For example, in Smith v. Salem, a male firefighter who was undergoing gender transition to female argued that he had been suspended because of his feminine appearance.21 The U.S. Court of Appeals for the Sixth Circuit held that, to the extent that the firefighter asserted that she experienced discriminatory treatment due to the fact that she did not conform to what her employer believed males should look and act like, she had sufficiently plead a prima facie case of sex discrimination.22 Similarly, in Barnes v. Cincinnati, a male police officer undergoing gender transition to female was denied a promotion because she acted too femininely in her supervisors' opinions.23
More recently, the EEOC adopted a similar interpretation of Title VII. In Macy v. Holder,24 a job applicant alleged that she had been hired for a position in the Bureau of Alcohol, Tobacco, Firearms and Explosives but was subsequently denied the job when she informed the agency that she was undergoing a gender transition. The EEOC ruled that intentional discrimination based on gender identity is sex discrimination and therefore permitted the complainant's Title VII claim to proceed. Although this administrative decision is not binding on the federal courts, it could have a significant enforcement effect, given that the EEOC is responsible for handling initial claims processing for employment discrimination complaints.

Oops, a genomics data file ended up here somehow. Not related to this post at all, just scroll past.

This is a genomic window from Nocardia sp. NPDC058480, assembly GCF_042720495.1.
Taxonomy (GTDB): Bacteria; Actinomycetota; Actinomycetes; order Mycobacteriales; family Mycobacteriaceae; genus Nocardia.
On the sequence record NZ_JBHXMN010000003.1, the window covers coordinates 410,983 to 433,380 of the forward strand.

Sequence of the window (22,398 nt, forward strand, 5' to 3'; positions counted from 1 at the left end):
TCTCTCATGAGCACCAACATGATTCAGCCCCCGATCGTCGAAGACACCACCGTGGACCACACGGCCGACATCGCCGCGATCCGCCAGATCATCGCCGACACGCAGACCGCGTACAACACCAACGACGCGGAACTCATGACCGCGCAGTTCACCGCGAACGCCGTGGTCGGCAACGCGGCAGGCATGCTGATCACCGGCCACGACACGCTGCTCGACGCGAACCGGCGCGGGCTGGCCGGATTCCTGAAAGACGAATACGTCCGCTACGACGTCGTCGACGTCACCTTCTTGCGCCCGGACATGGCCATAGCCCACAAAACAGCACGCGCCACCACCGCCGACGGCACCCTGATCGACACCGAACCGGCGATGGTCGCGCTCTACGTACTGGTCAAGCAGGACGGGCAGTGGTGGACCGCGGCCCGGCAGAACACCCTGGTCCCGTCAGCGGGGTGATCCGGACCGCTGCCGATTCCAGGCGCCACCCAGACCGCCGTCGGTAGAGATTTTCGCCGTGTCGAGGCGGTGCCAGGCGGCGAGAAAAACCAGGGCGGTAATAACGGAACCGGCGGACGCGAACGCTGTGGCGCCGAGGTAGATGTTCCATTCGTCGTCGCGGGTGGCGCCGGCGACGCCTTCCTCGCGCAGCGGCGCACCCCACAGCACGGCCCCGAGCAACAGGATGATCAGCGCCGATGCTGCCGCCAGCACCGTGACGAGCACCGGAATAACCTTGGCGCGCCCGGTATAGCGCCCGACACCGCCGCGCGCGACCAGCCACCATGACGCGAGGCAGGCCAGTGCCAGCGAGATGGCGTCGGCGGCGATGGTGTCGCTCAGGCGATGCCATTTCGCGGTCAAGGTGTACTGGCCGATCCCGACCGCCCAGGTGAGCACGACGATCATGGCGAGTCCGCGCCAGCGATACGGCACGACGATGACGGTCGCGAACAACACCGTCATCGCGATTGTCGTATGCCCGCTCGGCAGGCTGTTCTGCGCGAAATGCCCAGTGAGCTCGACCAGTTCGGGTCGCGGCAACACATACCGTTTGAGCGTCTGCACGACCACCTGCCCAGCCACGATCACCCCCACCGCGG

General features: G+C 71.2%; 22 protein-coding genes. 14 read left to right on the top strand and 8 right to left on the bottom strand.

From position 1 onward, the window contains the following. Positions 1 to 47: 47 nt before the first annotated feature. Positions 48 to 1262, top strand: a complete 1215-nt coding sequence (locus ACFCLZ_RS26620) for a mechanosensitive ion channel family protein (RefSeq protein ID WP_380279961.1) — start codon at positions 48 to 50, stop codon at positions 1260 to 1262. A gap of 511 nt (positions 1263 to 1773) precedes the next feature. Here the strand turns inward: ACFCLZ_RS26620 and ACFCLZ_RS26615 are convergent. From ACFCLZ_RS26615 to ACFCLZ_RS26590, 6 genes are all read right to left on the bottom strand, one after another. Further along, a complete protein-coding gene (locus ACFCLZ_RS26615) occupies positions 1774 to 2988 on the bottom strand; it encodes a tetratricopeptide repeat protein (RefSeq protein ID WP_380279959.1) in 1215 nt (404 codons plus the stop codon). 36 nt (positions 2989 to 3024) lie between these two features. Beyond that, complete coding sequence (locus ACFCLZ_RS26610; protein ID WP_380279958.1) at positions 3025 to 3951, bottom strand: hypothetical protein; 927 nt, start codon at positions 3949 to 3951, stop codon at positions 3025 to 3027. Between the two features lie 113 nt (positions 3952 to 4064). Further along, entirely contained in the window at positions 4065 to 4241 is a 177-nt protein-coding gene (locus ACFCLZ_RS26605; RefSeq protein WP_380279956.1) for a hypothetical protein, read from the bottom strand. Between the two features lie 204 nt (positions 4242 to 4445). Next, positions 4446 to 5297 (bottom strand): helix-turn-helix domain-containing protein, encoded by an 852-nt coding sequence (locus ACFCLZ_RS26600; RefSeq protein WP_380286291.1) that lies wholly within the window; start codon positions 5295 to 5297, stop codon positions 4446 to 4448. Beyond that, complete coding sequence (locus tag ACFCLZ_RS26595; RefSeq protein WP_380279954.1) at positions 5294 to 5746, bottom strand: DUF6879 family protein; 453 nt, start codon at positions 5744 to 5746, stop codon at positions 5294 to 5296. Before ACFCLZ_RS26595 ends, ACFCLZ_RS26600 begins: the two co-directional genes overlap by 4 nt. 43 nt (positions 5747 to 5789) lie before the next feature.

Meanwhile, the U.S. Court of Appeals for the Eleventh Circuit reached a similar conclusion on constitutional grounds in a case involving a Georgia state employee who was fired from her job for being transgender. According to the court, "[w]e conclude that a government agent violates the Equal Protection Clause's prohibition of sex-based discrimination when he or she fires a transgender or transsexual employee because of his or her gender non-conformity."25